Hello,The relation between the geometric mean and arithmetic mean of a time series is that geometric mean is always lower than or equal to the arithmetic mean, and equal if and only if the data points in the time series are equal, right? I wonder if there is an equal relation between the geometric mean of a time series and the arithmetic mean of the logarithms of that same time series? Is there a way to establish a relation between those two ways of computing the mean?

Lets say that I have a geomeatric time series, then when I take geomean("time series")-1 (working in Excel) and compare it to the arithmetic mean of the logarithms of that time series the arithmetic mean is always lower... at least in the time series i've been working with.Is there a way to prove that this relation always holds?Thank you in advance!

QuoteOriginally posted by: ACDSomething like this?Not really. Lets say my time series is returns on geometric form, for example with the data points 1.05, 1.02, 1.07 and 0.97. That would give me an return (geometric) of ~2.7023% and if I take the average of the log of these datapoints I get ~2.6665%, that is, the result of the arithmetic mean is lower than the geometric mean. Does this relation always hold and if so, how do I prove it?

Sorry missed your second post, yes the geometric mean will normally always be greater than the arithmetic mean of the log returns. Using the relationship I gave in the previous post we have:And:With the equality only occurring when x=0 which is the only time the arithmetic mean of the logs won't be less than the geometric mean. Hope that solves the issue for you.

Last edited by ACD on August 29th, 2011, 10:00 pm, edited 1 time in total.

QuoteOriginally posted by: ACDSorry missed your second post, yes the geometric mean will normally always be greater than the arithmetic mean of the log returns. Using the relationship I gave in the previous post we have:And:With the equality only occurring when x=0 which is the only time the arithmetic mean of the logs won't be less than the geometric mean. Hope that solves the issue for you.Thanks, but I don't know if I get that last expression, exp(x) - 1 >= x, how do you come to that conclusion?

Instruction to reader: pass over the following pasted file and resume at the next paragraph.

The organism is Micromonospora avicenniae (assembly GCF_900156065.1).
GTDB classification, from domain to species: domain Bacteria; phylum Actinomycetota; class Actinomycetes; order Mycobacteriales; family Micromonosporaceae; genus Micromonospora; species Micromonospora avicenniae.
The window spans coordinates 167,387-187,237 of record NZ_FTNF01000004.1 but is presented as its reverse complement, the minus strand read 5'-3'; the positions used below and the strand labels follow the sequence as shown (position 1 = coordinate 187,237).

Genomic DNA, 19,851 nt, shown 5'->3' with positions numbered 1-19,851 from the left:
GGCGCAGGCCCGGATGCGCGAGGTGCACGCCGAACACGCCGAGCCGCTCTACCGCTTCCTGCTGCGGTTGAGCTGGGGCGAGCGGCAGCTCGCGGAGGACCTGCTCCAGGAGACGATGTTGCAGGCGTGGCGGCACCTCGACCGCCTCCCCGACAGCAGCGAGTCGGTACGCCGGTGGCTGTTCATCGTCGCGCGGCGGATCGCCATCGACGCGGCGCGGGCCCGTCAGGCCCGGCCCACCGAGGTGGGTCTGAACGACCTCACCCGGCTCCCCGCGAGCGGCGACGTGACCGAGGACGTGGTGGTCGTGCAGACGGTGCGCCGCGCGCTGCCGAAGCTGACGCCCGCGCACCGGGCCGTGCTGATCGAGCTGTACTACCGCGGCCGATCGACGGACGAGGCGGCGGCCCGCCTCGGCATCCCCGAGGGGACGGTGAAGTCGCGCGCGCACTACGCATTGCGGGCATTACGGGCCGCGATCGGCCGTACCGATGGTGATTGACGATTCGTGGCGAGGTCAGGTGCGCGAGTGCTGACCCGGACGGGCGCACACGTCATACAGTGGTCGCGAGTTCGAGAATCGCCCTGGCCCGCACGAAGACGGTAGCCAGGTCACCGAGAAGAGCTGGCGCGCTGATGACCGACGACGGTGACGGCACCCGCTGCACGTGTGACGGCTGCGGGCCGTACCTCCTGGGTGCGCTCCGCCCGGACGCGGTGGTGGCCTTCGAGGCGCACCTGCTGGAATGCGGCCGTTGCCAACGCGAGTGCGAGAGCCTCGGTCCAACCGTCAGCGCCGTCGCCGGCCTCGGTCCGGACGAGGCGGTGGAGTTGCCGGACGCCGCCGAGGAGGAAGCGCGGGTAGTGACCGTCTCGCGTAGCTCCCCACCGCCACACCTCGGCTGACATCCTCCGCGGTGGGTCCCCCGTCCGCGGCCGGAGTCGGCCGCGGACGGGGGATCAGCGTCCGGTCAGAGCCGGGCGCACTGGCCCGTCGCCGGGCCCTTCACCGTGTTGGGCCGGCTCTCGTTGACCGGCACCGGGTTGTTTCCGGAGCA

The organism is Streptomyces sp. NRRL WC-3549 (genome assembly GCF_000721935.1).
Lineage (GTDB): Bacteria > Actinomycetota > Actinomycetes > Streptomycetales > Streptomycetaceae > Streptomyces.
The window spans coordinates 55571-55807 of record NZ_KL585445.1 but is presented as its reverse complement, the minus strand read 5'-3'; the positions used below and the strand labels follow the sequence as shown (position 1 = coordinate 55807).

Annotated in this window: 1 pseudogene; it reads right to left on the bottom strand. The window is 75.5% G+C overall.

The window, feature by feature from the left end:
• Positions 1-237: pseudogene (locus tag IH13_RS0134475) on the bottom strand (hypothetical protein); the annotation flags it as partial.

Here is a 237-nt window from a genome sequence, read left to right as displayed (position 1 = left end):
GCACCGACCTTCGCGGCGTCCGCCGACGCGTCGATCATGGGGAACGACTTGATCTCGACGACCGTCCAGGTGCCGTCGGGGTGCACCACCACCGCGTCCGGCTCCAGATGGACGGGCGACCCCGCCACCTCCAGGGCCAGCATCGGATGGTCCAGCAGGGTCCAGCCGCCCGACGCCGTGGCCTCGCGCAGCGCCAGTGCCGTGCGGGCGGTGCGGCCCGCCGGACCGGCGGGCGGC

QuoteOriginally posted by: lampisQuoteOriginally posted by: ACDSorry missed your second post, yes the geometric mean will normally always be greater than the arithmetic mean of the log returns. Using the relationship I gave in the previous post we have:And:With the equality only occurring when x=0 which is the only time the arithmetic mean of the logs won't be less than the geometric mean. Hope that solves the issue for you.Thanks, but I don't know if I get that last expression, exp(x) - 1 >= x, how do you come to that conclusion?Well you could prove that in a number of ways, a simple way I could see is as follows:Let's define:g(x) = exp[x] - 1f(x)= xa)g(0) = f(0)b)f'(x)=1g'(x)=exp(x)c)Due to (b) we have:g'(x)>1 for x=(0,inf)g'(x)<1 for x=(-inf,0)Therefore from (c) g(x) is increasing faster than f(x) on x=(0,inf) meaning g(x)>f(x) on x=(0,inf) due to (a) & (c)And from (c) g(x) is decreasing slower than f(x) on x=(-inf,0) meaning that g(x)>f(x) on x=(-inf,0) again due to (a) & (c) Put it all together and you have the inequality. Although looking at the graphs of f(x) and g(x) it should be obvious.

Last edited by ACD on August 29th, 2011, 10:00 pm, edited 1 time in total.

QuoteOriginally posted by: ACDQuoteOriginally posted by: lampisQuoteOriginally posted by: ACDSorry missed your second post, yes the geometric mean will normally always be greater than the arithmetic mean of the log returns. Using the relationship I gave in the previous post we have:And:With the equality only occurring when x=0 which is the only time the arithmetic mean of the logs won't be less than the geometric mean. Hope that solves the issue for you.Thanks, but I don't know if I get that last expression, exp(x) - 1 >= x, how do you come to that conclusion?Well you could prove that in a number of ways, a simple way I could see is as follows:Let's define:g(x) = exp[x] - 1f(x)= xa)g(0) = f(0)b)f'(x)=1g'(x)=exp(x)c)Due to (b) we have:g'(x)>1 for x=(0,inf)g'(x)<1 for x=(-inf,0)Therefore g(x) is increasing faster than f(x) on x=(0,inf) meaning g(x)>f(x) on x=(0,inf) due to (a) & (c)And g(x) is decreasing slower than f(x) on x=(-inf,0) meaning that g(x)>f(x) on x=(-inf,0) again due to (a) & (c) Put it all together and you have the inequality.Yes and I just found out you can prove it with taylor series of exp(x) also. Thank you!

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